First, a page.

Date of Award

Spring 1987

Document Type


Degree Name

Master of Science (MS)


Ocean/Earth/Atmos Sciences



Committee Director

Dennis A. Darby

Committee Member

G. Richard Whittecar

Committee Member

Joseph Rule

Committee Member

Ramesh Venkatakrishnan


Late Quaternary terrace deposits along the Rio Magui consist of cobble or pebble gravels with thick volcanic ash caps. These gravel terrace deposits unconformably overlie a cemented volcanic tuff (Ananias Formation), and are subdivided into two formations (Antigua and Panambi formations) based on the cobble lithology and size, depth of weathering, geomorphic relationships, and heavy mineral assemblages. Carbon-14 dates from wood suggest that the Antigua fan deposits are older (greater than 40,000 YBP) than the lower Panambi alluvium (less tahn 25,000 YBP) which is restricted to lower terraces within the modern river valleys.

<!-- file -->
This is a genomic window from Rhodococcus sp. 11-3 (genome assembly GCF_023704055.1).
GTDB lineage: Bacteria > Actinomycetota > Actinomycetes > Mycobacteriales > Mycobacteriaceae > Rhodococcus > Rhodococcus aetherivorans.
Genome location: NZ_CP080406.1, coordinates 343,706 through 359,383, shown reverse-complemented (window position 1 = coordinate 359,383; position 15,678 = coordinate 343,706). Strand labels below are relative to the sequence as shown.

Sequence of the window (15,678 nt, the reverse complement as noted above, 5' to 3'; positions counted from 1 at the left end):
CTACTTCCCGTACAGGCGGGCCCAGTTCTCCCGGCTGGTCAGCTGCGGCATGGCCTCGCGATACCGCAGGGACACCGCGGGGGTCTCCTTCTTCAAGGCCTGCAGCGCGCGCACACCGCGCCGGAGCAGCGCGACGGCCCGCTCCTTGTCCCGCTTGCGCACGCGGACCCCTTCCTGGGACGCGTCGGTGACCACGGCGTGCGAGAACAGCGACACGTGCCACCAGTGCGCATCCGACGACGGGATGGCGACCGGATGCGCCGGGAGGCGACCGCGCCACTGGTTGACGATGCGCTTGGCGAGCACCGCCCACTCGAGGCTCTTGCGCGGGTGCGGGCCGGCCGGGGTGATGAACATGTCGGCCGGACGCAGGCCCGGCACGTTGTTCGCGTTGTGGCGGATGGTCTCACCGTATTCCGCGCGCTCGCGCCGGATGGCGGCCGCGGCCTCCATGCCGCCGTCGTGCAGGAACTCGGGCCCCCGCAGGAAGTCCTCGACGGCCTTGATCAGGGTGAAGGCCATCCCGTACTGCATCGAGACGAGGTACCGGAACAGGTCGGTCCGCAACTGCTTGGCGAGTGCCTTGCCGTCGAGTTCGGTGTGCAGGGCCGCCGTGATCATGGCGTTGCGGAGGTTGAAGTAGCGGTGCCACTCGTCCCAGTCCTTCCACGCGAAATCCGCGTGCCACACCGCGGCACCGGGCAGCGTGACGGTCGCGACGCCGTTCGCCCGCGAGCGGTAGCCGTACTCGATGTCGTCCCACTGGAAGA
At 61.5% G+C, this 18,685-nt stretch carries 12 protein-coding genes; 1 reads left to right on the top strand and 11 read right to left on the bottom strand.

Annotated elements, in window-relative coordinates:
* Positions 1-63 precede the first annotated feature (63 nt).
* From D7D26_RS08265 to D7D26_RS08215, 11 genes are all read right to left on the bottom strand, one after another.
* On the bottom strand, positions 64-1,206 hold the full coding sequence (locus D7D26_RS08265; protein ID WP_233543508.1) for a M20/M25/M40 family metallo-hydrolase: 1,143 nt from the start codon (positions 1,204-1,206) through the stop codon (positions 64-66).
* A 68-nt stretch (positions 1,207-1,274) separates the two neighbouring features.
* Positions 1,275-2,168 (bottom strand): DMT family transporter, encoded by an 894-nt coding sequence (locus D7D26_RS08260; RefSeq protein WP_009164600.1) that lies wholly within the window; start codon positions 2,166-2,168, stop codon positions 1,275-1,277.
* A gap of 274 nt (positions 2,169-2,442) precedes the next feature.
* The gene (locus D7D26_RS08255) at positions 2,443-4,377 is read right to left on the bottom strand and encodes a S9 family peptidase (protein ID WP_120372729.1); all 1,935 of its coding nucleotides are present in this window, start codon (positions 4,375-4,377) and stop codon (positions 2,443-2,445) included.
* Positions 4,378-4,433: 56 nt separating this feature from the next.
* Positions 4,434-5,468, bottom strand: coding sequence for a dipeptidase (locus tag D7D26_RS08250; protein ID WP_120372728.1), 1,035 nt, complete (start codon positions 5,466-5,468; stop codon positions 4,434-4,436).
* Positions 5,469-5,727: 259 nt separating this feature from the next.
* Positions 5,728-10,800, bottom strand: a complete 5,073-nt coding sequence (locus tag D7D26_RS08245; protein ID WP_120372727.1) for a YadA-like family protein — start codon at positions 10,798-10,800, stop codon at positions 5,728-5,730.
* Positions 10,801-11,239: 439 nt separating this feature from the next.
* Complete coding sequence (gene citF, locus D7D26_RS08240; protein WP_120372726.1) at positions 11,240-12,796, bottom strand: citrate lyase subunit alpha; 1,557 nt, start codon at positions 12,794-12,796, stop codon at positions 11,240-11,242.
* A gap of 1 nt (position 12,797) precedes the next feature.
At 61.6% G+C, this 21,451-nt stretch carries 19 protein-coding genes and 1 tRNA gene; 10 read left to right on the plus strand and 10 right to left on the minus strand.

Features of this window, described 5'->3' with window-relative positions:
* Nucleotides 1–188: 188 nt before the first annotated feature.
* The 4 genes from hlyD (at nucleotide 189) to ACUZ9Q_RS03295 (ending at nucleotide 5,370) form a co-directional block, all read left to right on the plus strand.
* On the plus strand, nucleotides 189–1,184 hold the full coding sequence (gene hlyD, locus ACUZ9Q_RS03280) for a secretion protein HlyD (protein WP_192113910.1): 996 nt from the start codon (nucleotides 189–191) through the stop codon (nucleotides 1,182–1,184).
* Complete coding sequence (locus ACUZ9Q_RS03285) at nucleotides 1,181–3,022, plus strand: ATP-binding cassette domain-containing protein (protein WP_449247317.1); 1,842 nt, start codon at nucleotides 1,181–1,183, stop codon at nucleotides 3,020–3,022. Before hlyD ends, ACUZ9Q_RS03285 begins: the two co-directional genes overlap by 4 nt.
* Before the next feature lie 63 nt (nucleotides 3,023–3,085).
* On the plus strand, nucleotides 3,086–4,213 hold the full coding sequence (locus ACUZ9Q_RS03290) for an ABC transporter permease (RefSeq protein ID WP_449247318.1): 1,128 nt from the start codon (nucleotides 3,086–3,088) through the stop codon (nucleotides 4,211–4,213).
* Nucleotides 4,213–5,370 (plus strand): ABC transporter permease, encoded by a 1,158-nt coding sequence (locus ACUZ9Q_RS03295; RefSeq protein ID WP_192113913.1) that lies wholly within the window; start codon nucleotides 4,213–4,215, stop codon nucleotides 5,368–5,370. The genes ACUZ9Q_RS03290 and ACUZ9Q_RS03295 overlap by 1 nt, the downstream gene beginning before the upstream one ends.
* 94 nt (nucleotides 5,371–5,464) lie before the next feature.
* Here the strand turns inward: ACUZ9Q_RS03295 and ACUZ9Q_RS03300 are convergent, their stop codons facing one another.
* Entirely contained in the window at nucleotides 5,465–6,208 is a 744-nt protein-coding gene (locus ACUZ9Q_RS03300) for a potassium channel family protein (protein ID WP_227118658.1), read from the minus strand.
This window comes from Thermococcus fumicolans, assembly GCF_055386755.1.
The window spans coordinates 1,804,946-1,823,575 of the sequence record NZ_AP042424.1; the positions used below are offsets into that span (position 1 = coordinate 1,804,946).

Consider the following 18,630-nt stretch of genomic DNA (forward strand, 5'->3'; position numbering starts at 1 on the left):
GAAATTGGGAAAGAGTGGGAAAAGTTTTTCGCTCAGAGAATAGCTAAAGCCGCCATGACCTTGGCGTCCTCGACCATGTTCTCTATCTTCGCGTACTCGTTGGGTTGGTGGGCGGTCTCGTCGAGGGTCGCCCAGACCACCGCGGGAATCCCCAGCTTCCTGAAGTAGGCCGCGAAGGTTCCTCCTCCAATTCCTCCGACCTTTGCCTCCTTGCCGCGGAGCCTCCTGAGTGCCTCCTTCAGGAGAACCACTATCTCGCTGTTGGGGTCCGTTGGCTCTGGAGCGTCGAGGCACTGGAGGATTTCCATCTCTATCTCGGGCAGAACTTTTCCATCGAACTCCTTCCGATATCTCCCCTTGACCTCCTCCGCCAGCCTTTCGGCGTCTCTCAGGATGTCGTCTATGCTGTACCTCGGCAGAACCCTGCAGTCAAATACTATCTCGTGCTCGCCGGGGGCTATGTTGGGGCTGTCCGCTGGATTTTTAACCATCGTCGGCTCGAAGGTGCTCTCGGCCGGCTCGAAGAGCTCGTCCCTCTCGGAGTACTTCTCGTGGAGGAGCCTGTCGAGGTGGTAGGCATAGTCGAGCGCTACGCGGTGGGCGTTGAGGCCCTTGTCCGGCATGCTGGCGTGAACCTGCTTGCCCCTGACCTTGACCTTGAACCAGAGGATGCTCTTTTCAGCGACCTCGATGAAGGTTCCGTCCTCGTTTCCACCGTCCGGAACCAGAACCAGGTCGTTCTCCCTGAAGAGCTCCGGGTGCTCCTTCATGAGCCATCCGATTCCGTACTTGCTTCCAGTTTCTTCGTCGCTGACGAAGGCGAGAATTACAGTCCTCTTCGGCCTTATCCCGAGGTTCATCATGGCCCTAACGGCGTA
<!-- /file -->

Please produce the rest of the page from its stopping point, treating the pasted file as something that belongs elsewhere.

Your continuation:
Two separate ash units identified by differences in mineralogy and magnetite element composition, both buried active alluvial surfaces. The San Juan Ash paraconformably overlies the Antigua cobble gravels and the Magui Ash paraconformably overlies the Panambi gravels. The present-day Rio Magui channel and overbank deposits (Payan Formation) form another gravel with abundant sand and mud interbeds similar to the Panambi Formation, but finer textured and more mineralogically mature than the Antigua gravel unit.



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Geology Commons